Due process subjects a defendant to personal jurisdiction in a particular state only if the defendant has “certain minimum contacts with [that state] such that the maintenance of the suit does not offend ‘traditional notions of fair play and substantial justice.'” Mobile Anesthesiologists Chi., LLC v. Anesthesia Assocs. of Hous. Metroplex, P.A., 623 F.3d 440, 443 (7th Cir. 2010) (quoting Int'l Shoe Co. v. Washington, 326 U.S. 310, 316 (1945)). A defendant's “minimum contacts” with the forum state must involve its “purposeful[ ] avail[ment] … of the privilege of conducting activities within the forum [s]tate, thus invoking the benefits and protections of its laws.” Asahi Metal Indus. Co. v. Super. Ct. of Cal., 480 U.S. 102, 109 (1987) (citation omitted). The requirement of purposeful availment allows potential defendants to reasonably anticipate conduct for which they may be haled into court in a foreign jurisdiction. Burger King Corp. v. Rudzewicz, 471 U.S. 462, 472 (1985).

         II. Discussion

         Personal jurisdiction may be either general or specific. Here, Mr. Buggs does not argue that the Court can exercise general personal jurisdiction over ZTE. Rather, he contends only that ZTE is subject to specific jurisdiction; therefore, we focus solely on the specific-jurisdiction inquiry.

         Specific jurisdiction requires the defendant to have “minimum contacts” with the forum state. See Jennings v. AC Hydraulic A/S, 383 F.3d 546, 549 (7th Cir. 2004). A court may exercise specific jurisdiction over a defendant when “(1) the defendant has purposefully directed [its] activities at the forum state or purposefully availed [itself] of the privilege of conducting business in that state, and (2) the alleged injury arises out of the defendant's forum-related activities.” Tamburo v. Dworkin, 601 F.3d 693, 702 (7th Cir. 2010). Additionally, the plaintiff must demonstrate that “requiring [the defendant] to defend against this lawsuit in the state ‘does not offend traditional notions of fair play and substantial justice.'” be2 LLC v. Ivanov, 642 F.3d 555, 558 (7th Cir. 2011) (quoting Int'l Shoe Co., 326 U.S. at 316).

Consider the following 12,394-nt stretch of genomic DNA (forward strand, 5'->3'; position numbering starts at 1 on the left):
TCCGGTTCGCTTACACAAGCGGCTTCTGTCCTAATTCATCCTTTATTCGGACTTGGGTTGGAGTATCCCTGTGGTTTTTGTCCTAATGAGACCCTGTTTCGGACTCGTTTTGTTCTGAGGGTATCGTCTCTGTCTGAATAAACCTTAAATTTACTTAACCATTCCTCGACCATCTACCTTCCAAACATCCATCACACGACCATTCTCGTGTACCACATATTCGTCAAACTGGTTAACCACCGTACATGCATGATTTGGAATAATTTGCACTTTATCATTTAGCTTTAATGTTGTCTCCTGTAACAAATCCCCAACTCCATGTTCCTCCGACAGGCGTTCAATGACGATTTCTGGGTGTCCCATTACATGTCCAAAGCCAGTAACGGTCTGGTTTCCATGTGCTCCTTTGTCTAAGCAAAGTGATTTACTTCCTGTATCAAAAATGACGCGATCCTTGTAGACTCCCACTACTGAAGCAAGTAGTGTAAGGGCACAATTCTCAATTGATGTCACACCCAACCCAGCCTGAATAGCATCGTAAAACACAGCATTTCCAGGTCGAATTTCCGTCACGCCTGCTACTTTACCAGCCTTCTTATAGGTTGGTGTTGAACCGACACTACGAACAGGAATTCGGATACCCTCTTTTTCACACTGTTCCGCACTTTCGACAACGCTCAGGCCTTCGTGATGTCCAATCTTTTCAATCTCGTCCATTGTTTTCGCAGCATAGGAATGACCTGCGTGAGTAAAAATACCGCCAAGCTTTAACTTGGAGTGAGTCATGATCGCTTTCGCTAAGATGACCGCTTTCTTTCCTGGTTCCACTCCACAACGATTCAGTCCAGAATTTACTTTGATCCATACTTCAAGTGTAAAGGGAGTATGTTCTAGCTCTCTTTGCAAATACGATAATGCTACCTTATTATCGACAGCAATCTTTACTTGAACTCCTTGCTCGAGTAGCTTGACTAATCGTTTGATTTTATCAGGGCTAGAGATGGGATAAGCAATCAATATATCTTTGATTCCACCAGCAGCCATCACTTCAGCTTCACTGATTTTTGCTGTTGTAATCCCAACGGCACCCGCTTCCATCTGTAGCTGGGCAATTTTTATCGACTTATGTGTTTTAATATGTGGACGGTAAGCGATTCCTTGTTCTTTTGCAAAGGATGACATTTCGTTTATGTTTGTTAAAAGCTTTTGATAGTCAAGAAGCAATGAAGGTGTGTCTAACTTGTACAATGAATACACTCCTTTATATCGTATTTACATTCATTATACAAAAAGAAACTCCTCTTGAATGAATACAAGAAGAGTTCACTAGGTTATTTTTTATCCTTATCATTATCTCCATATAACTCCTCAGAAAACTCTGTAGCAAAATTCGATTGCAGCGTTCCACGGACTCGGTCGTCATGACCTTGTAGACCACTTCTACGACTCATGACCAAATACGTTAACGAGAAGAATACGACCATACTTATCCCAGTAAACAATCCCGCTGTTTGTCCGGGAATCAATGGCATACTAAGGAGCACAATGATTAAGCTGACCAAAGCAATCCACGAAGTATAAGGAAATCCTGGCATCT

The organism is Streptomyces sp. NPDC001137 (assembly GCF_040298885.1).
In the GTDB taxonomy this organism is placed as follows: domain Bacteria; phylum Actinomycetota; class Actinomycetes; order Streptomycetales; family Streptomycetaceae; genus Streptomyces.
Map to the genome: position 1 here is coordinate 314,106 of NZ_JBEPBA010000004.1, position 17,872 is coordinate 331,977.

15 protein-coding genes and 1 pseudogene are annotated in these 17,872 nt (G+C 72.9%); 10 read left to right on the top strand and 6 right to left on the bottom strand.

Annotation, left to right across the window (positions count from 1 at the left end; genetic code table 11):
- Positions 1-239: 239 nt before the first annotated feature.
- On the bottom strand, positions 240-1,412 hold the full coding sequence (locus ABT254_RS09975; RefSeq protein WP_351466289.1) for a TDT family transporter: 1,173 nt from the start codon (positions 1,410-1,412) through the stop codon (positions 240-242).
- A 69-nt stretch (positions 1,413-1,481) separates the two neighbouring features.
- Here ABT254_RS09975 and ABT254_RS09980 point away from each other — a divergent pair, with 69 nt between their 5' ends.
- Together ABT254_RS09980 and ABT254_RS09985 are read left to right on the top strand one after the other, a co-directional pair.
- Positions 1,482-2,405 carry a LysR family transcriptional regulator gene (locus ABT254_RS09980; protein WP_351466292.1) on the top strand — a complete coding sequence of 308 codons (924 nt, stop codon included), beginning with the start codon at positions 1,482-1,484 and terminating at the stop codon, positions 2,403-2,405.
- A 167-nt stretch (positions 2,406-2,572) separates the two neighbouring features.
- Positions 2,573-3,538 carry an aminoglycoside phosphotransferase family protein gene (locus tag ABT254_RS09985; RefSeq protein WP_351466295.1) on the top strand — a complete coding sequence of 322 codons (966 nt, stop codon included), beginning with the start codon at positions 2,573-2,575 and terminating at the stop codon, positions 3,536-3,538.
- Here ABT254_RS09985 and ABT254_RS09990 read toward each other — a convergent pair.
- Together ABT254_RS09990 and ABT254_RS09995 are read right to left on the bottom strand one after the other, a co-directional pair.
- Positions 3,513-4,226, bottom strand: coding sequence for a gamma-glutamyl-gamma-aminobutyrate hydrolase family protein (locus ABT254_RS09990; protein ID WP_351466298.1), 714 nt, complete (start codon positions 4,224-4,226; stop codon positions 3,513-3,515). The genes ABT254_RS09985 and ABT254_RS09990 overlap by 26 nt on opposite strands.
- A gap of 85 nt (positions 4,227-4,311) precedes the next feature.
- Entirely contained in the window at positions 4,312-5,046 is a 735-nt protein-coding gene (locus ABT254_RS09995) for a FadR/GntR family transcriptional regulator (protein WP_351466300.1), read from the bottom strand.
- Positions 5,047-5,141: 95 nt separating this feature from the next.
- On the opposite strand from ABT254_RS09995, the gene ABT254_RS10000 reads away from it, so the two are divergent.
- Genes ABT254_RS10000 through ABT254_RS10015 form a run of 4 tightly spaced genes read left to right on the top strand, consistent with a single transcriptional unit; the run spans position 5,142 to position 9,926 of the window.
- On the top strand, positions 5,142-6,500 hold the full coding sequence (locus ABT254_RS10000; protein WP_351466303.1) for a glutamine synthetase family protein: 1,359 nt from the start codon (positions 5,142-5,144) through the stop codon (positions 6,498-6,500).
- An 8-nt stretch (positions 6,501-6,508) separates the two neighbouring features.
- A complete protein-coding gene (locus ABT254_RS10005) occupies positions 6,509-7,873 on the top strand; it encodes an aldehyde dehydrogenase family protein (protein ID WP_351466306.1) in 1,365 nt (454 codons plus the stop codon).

Here, the only allegation in Mr. Buggs's complaint relevant to the personal jurisdiction inquiry is his allegation that the incident underlying this litigation, to wit, the ZTE cell phone explosion and resulting injuries, occurred in Indiana. However, this fact alone is insufficient to establish personal jurisdiction as it shows only Plaintiff's connection to the forum state, not Defendant's. See Waldon v. Fiore, 571 U.S. 277, 290 (2014) (“The proper question [in considering personal jurisdiction] is not where the plaintiff experienced a particular injury or effect but whether the defendant's conduct connects him to the forum in a meaningful way.”). In his brief, Mr. Buggs indicates that the ZTE cell phone that exploded in his pocked ...